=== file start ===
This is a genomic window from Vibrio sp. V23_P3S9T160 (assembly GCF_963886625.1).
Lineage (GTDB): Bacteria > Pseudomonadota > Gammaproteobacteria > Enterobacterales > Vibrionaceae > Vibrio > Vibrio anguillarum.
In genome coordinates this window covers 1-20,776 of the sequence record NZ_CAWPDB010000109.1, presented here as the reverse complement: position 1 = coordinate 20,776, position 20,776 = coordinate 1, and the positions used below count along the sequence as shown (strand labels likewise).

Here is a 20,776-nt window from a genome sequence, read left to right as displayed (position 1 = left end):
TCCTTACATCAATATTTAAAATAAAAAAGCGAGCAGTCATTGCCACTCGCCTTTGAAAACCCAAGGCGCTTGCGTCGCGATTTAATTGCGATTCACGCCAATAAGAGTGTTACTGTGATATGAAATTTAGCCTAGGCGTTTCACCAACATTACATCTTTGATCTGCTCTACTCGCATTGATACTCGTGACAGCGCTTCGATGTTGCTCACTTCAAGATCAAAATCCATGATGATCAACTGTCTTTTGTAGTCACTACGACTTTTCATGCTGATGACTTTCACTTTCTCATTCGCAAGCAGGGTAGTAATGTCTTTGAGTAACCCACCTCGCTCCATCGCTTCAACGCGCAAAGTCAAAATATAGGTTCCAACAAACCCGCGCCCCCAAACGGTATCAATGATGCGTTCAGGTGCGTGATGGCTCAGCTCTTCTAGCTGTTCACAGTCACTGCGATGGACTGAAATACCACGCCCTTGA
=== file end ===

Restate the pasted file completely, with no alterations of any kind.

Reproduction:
This is a genomic window from Vibrio sp. V23_P3S9T160 (assembly GCF_963886625.1).
Lineage (GTDB): Bacteria > Pseudomonadota > Gammaproteobacteria > Enterobacterales > Vibrionaceae > Vibrio > Vibrio anguillarum.
In genome coordinates this window covers 1-20,776 of the sequence record NZ_CAWPDB010000109.1, presented here as the reverse complement: position 1 = coordinate 20,776, position 20,776 = coordinate 1, and the positions used below count along the sequence as shown (strand labels likewise).

Here is a 20,776-nt window from a genome sequence, read left to right as displayed (position 1 = left end):
TCCTTACATCAATATTTAAAATAAAAAAGCGAGCAGTCATTGCCACTCGCCTTTGAAAACCCAAGGCGCTTGCGTCGCGATTTAATTGCGATTCACGCCAATAAGAGTGTTACTGTGATATGAAATTTAGCCTAGGCGTTTCACCAACATTACATCTTTGATCTGCTCTACTCGCATTGATACTCGTGACAGCGCTTCGATGTTGCTCACTTCAAGATCAAAATCCATGATGATCAACTGTCTTTTGTAGTCACTACGACTTTTCATGCTGATGACTTTCACTTTCTCATTCGCAAGCAGGGTAGTAATGTCTTTGAGTAACCCACCTCGCTCCATCGCTTCAACGCGCAAAGTCAAAATATAGGTTCCAACAAACCCGCGCCCCCAAACGGTATCAATGATGCGTTCAGGTGCGTGATGGCTCAGCTCTTCTAGCTGTTCACAGTCACTGCGATGGACTGAAATACCACGCCCTTGA